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Rethinking Camelot: Jfk, The Vietnam War, And U.s. Political Culture
by Noam Chomsky
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From Publishers Weekly
Veteran critic/activist Chomsky ( Deterring Democracy ) analyzes the issue most prominently posed in Oliver Stone's film JFK : was President Kennedy a secret dove whose assassination extinguished a chance to end the Vietnam War? Those willing to follow Chomsky's dry, prosecutorial style will find strong arguments against Kennedy mythologists. He provides context for the Vietnam War with a history of U.S. "economic warfare" against "lesser breeds" and the roots of world inequality. Then, he analyzes the record of planning the war from 1961 to 1964. He notes that studies of the Vietnamese countryside showed overwhelming sympathy for the Vietcong, leading the U.S. to choose escalated violence. One of Kennedy's trusted, dovish advisors described the president in September 1963 as supporting the war, and Chomsky calls the record on this issue consistent. Shortly after the assassination, Kennedy doves supported Johnson's Vietnam policies, but changed their stance--and their historical memory--after the 1968 Tet Offensive. Chomsky suggests that fascination with Camelot, like support for H. Ross Perot, indicates a desire to project heroism in a time of cultural malaise.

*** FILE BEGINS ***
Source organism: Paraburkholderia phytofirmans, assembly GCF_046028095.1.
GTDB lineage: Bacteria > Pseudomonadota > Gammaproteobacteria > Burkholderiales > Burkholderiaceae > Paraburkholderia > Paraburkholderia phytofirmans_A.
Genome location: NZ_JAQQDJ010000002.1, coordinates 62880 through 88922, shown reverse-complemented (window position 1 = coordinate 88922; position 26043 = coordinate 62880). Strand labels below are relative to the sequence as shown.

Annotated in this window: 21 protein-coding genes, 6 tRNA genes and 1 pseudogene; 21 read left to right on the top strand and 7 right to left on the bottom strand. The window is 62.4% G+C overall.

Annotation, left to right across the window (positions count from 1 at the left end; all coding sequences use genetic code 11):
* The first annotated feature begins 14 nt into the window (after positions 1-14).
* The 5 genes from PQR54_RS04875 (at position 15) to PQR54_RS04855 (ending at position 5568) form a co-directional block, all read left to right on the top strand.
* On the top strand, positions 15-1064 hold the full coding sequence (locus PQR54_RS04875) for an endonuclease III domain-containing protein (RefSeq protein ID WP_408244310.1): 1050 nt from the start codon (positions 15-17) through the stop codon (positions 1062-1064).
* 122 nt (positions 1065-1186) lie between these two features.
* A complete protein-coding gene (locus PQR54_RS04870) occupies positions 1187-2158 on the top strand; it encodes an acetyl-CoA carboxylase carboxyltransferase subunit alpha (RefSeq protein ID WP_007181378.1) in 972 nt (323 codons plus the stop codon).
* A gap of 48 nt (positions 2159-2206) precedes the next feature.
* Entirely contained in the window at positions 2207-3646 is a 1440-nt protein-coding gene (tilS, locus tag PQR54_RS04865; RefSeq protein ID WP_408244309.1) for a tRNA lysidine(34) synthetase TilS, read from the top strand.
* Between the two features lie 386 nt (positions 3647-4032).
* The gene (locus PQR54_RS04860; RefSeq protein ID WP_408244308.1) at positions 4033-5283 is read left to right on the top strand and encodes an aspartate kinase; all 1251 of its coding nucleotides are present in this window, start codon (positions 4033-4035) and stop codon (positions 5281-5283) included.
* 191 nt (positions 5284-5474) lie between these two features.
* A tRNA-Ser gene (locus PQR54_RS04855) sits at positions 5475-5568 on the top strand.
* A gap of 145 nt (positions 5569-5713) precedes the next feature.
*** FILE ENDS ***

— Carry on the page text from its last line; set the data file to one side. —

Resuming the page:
Copyright 1993 Reed Business Information, Inc.
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